|Principal Writer:||Rob Dennis and Barry Shatzman|
|Understanding The Issue|
|Analysis and Perspectives|
|What You Can Do|
|The Rumor Mill|
Reported NewsLabor: Conditions
Related BillsRaise the Wage Act
2015 (S-1150)Fair Minimum Wage Act
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What is the minimum wage issue about?
When discussing the issue of a national Minimum Wage, it's easy to fall into an argument over who deserves what or whether the government should be telling companies how much they must pay employees. But there are more meaningful ways to discuss it as an issue of public policy.
These are the issues we'll explain.
But first, here's one number. In 2014, more than 16 million workers earned less than $10 per hour, the Congressional Budget Office estimated. Increasing the minimum wage would help almost all of them. But evidence shows that most Americans would be better off as well.
Note that states and localities might enforce a minimum wage that is different than the federal one. In order to have any affect, a state or local minimum wage would need to be higher than the federal one. If lower, employers would be required to adhere to the federal minimum. Unless we explicitly state otherwise, all references to a minimum wage in our discussion apply to the federal minimum wage.
What's the problem?
Working a 40-hour week at the current minimum wage makes you $290 for the week. That would give you about $1,250 to get you through each month.
If you're a single person with no dependents, that puts you over the Federal Poverty Level. But if you are the sole provider for a child (or more), you will be earning less than the what is considered to be the level of poverty.
This chart shows how someone making minimum wage would fare against the poverty level - based on the number of people living in their household...
Even a single parent with one child would not earn enough to live outside of poverty.
Who makes less than $10.10 per hour?
Even earning more than the minimum wage won't necessarily lift you out of poverty. A single mother of two earning $9.50 per hour ($2.25 higher than the minimum wage) would earn $19,760 - still below the poverty level.
Increasing the minimum wage would help everyone earning less than the new minimum. An analysis by the Economic Policy Institute shows that of those 16.5 million workers...
There is a perception that increasing the minimum wage would mostly affect teens. But almost 9 out of every 10 people who earn less than the proposed new minimum of $10.10 are older than 20.
Graphic source: Economic Policy Institute
Click on the above graphic for a more in-depth look at who earns less than the proposed minimum wage.
Most Americans also would benefit
When workers are paid less than what it would cost them to live, they receive help from programs such as Supplemental Nutrition Assistance Program (SNAP), Medicaid, and the Earned Income Tax Credit.
The money that pays for these programs is public money.
Put simply, those who work receive what they need to survive. The only question is how much of that money comes from the company that profits from their labor and how much of it comes from you.
A study conducted by the Center for American Progress concluded that, if the minimum wage is increased to $10.10, 3 million fewer people would require help from SNAP. That would save taxpayers more than $4.5 billion every year.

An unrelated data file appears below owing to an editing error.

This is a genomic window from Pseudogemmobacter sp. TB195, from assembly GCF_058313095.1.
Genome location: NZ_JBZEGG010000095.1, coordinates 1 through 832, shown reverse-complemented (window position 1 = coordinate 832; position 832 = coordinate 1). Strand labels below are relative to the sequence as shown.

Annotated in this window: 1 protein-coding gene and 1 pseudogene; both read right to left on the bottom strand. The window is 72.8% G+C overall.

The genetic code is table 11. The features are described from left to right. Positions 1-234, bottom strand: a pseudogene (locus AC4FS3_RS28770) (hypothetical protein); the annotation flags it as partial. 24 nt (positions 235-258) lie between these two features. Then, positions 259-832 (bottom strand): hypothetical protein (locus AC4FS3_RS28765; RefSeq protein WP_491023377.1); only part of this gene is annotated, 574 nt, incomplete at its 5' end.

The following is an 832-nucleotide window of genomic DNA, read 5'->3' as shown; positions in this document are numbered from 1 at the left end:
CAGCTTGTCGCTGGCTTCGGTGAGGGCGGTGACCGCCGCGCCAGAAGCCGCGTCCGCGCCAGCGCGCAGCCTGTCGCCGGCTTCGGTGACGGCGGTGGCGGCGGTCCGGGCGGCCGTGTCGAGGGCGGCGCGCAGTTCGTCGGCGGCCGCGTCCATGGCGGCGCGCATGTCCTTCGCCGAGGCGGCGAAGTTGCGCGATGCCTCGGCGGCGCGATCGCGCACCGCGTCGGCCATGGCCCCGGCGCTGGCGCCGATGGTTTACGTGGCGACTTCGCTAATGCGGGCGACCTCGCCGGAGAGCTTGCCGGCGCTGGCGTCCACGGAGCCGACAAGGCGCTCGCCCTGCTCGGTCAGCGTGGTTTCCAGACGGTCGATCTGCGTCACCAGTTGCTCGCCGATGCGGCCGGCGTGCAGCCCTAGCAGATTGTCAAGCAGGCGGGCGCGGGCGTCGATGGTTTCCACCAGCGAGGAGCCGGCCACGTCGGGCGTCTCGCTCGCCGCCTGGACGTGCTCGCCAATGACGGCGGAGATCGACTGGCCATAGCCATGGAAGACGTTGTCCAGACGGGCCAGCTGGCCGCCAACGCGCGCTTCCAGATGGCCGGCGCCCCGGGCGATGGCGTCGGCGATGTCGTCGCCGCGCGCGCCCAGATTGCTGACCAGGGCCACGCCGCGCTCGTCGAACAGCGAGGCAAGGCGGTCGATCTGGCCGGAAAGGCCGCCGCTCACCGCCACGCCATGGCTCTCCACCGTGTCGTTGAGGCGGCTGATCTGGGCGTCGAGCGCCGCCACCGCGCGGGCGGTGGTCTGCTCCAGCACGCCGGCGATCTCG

Would jobs be lost?
One of the most vocal arguments against a minimum-wage increase is that jobs would be lost (see our Rumor Mill section for this issue). However, studies done in the past 15 years have shown almost no evidence of this.
A report by the Center for Economic and Policy Research examined several of these studies, and explains reasons why one would expect little - if any - job loss from a minimum-wage increase.
Employers - especially those in the retail and fast-food industries - likely would see increased demand for their products as workers have more money to spend.
Also, eliminating a job is only one possible way an employer might offset the extra cost of a higher minimum wage.
An employer might reduce workers' hours. "The minimum wage does not raise the cost of hiring workers - it raises the cost of hiring an hour of work performed by those workers," the report explains.
From a worker's point of view, if the reduction in hours were large enough to offset the full cost of the wage difference, then he or show still would have the same income, but would have more time - that could be used to pursue additional income.
Would prices increase?
There are two reasons a company might increase prices in response to a minimum-wage increase.
There are, however, forces that would keep prices from rising too high.
The question is how would these opposing forces play out. Studies have found, the Center for Economic and Policy Research report states, that a 10 percent minimum-wage increase may increase food prices by no more than 4 percent, but overall prices by no more than half of a percent.
A more accurate assessment may come from a recent study on restaurant pricing. Restaurants have a large share of low-wage workers, and fewer ways to offset higher wages. Yet the study showed that a 10 percent minimum-wage increase would increase prices by less than a percent.
Where did we get our information from
To read the full report by the Center for Economic and Policy Research, explaining the studies that find increasing the minimum wage likely would have a negligible effect on employment, click here.
To read the report from the Congressional Budget Office on possible effects of increasing the minimum wage, click here.